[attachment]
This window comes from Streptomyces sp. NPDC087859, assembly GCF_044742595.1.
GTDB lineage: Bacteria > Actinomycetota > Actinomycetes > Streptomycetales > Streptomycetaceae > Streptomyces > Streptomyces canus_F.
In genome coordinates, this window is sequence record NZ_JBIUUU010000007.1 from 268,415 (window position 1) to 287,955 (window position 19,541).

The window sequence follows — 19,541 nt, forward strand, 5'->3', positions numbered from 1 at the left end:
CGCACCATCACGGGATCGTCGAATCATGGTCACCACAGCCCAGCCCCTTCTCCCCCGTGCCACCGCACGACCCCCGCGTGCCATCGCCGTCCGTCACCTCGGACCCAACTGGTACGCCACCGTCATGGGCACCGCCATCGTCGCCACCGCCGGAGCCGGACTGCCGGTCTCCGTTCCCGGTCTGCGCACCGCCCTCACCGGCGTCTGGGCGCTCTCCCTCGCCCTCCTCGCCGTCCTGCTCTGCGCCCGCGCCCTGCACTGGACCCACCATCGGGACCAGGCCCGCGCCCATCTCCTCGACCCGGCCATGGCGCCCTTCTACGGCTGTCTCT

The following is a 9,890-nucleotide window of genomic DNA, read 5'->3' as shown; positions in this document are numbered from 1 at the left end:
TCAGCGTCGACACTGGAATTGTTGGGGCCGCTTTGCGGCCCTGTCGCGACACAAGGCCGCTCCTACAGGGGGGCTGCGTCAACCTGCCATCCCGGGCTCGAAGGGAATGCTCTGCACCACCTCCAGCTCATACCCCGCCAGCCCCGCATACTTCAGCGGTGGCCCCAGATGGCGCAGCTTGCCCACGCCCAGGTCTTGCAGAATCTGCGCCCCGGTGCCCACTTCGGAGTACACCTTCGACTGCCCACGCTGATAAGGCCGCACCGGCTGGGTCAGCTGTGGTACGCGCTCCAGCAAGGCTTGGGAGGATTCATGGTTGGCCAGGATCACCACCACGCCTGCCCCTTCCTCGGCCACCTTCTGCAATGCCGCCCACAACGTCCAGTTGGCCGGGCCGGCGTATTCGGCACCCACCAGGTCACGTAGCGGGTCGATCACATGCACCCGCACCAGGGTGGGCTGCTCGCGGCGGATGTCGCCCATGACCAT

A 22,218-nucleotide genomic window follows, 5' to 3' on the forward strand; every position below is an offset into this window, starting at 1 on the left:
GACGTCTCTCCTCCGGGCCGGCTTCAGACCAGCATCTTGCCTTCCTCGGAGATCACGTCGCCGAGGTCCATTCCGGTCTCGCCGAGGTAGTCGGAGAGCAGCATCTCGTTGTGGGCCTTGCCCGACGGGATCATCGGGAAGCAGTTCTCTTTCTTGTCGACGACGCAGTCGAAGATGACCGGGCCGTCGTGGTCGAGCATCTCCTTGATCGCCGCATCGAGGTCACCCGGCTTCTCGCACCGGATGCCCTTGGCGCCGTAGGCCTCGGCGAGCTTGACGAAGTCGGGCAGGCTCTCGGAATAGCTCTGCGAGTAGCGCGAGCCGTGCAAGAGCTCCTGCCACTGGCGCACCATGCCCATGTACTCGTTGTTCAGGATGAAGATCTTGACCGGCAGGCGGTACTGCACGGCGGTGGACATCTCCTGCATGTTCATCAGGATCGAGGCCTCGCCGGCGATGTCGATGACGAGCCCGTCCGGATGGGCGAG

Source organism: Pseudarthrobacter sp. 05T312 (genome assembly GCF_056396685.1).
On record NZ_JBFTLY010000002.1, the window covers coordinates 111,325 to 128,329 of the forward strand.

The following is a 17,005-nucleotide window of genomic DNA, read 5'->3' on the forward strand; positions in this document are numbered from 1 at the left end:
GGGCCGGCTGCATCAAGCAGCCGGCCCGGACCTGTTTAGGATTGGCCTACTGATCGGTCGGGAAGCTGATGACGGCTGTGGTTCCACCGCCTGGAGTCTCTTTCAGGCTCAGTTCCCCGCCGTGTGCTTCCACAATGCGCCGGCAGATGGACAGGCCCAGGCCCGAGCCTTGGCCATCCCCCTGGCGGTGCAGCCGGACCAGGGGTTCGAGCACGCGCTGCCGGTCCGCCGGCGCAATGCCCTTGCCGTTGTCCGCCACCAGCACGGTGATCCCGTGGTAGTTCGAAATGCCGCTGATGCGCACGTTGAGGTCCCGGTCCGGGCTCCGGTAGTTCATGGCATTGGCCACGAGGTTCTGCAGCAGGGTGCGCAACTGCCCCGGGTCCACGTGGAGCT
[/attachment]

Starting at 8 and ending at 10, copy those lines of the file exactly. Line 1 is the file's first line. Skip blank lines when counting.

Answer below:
A 22,218-nucleotide genomic window follows, 5' to 3' on the forward strand; every position below is an offset into this window, starting at 1 on the left:
GACGTCTCTCCTCCGGGCCGGCTTCAGACCAGCATCTTGCCTTCCTCGGAGATCACGTCGCCGAGGTCCATTCCGGTCTCGCCGAGGTAGTCGGAGAGCAGCATCTCGTTGTGGGCCTTGCCCGACGGGATCATCGGGAAGCAGTTCTCTTTCTTGTCGACGACGCAGTCGAAGATGACCGGGCCGTCGTGGTCGAGCATCTCCTTGATCGCCGCATCGAGGTCACCCGGCTTCTCGCACCGGATGCCCTTGGCGCCGTAGGCCTCGGCGAGCTTGACGAAGTCGGGCAGGCTCTCGGAATAGCTCTGCGAGTAGCGCGAGCCGTGCAAGAGCTCCTGCCACTGGCGCACCATGCCCATGTACTCGTTGTTCAGGATGAAGATCTTGACCGGCAGGCGGTACTGCACGGCGGTGGACATCTCCTGCATGTTCATCAGGATCGAGGCCTCGCCGGCGATGTCGATGACGAGCCCGTCCGGATGGGCGAG

Source organism: Pseudarthrobacter sp. 05T312 (genome assembly GCF_056396685.1).